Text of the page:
Whether caused by Mother Nature or a person, an emergency can throw our lives into chaos. But being prepared in case an emergency strikes can help minimize the impact. How prepared are you? September is National Preparedness Month, a great time to evaluate your emergency readiness. The following tips will help you be prepared for some common emergencies. Like an insurance policy, I hope you never need to make use of your preparation, but it’s important that you do indeed prepare.
Set up an emergency plan with your family. Sit down with your family members and plan where you’ll meet and how you’ll contact each other in an emergency. Keep in mind the types of emergencies you may encounter such as fire, flood, and tornado and that not all household members may be at home when the emergency occurs. Remember, you can’t rely on cell phones to keep in touch! Cell phone towers could be damaged or circuits could be busy.
Minimize the impact of a lost purse or wallet:
- Carry only essential items. For example, leave seldom-used store credit cards at home and only take them with you when you plan to shop at those stores. Don’t carry your Social Security card or anything with this number unless it’s necessary.
- Record the important information you carry. Photocopy the front and back of each card and file the copies in your safe-deposit box, fireproof safe, or filing cabinet.
- If credit cards are lost or stolen, notify the credit card issuers and the police, credit reporting agencies, and the Social Security Administration (SSA). We’re all aware that we must notify the issuing companies if our credit cards are lost or stolen. In addition, you should notify the police, credit reporting agencies, and SSA, which demonstrates your effort to prevent fraud. Any company that checks your credit will know your information was lost or stolen. The agencies to contact are:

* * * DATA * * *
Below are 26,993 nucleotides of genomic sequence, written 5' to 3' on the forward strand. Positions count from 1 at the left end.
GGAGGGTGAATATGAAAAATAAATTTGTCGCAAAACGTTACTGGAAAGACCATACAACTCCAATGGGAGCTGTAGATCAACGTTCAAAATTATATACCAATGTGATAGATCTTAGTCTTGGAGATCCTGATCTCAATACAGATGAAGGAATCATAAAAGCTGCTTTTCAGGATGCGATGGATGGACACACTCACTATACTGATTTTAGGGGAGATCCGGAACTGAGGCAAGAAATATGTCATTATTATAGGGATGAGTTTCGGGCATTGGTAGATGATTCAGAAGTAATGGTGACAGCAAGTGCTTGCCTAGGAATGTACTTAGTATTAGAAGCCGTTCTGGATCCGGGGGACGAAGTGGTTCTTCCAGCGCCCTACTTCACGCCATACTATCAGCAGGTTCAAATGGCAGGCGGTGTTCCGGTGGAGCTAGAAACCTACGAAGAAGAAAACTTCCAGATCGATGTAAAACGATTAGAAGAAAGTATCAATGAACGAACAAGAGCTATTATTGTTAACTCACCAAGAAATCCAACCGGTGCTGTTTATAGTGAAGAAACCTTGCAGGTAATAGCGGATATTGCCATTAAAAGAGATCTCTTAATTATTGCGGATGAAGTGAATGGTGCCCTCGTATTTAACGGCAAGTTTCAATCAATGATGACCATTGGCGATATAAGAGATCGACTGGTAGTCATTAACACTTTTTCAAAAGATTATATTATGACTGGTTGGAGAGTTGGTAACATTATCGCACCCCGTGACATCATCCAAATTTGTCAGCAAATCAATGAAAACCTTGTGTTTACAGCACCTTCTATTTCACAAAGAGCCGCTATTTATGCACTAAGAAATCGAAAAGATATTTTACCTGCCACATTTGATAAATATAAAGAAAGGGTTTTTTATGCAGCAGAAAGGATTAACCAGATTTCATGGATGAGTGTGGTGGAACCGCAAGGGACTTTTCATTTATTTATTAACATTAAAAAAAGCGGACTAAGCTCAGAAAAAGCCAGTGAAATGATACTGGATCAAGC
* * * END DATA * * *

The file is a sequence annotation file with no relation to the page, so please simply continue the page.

Trans Union 800-680-7289
Social Security Administration Fraud Line: 800-269-0271
Make a record of your possessions. If a disaster strikes, you’ll need to provide documentation of your possessions to your insurance company. Take time now to prepare this. Video or photograph the contents of your home. Keep receipts from major purchases such as furniture, audio-visual equipment, and jewelry to prove ownership. Keep receipts for home improvements and consider storing paint strips and fabric swatches. File your documentation in a safe-deposit box or fire-resistant safe.
List your important financial and personal records. This will help you easily find or reconstruct important records. List or photocopy vital documents (such as your will, life-insurance policies, and stock certificates), note the location of each item, and note the appropriate contact information. Keep a copy in your files at home and store one in your safe-deposit box or fireproof safe. Also, consider giving a copy to a trusted friend, family member, financial advisor, or attorney.
For more information about planning for emergencies, visit www.Ready.gov. If getting prepared” sounds overwhelming, consider implementing just one tip each week – then you’ll be ready for anything. If you’d like help organizing your home or paperwork to be prepared for an emergency, please get in touch.
Wishing you simplicity, harmony and freedom,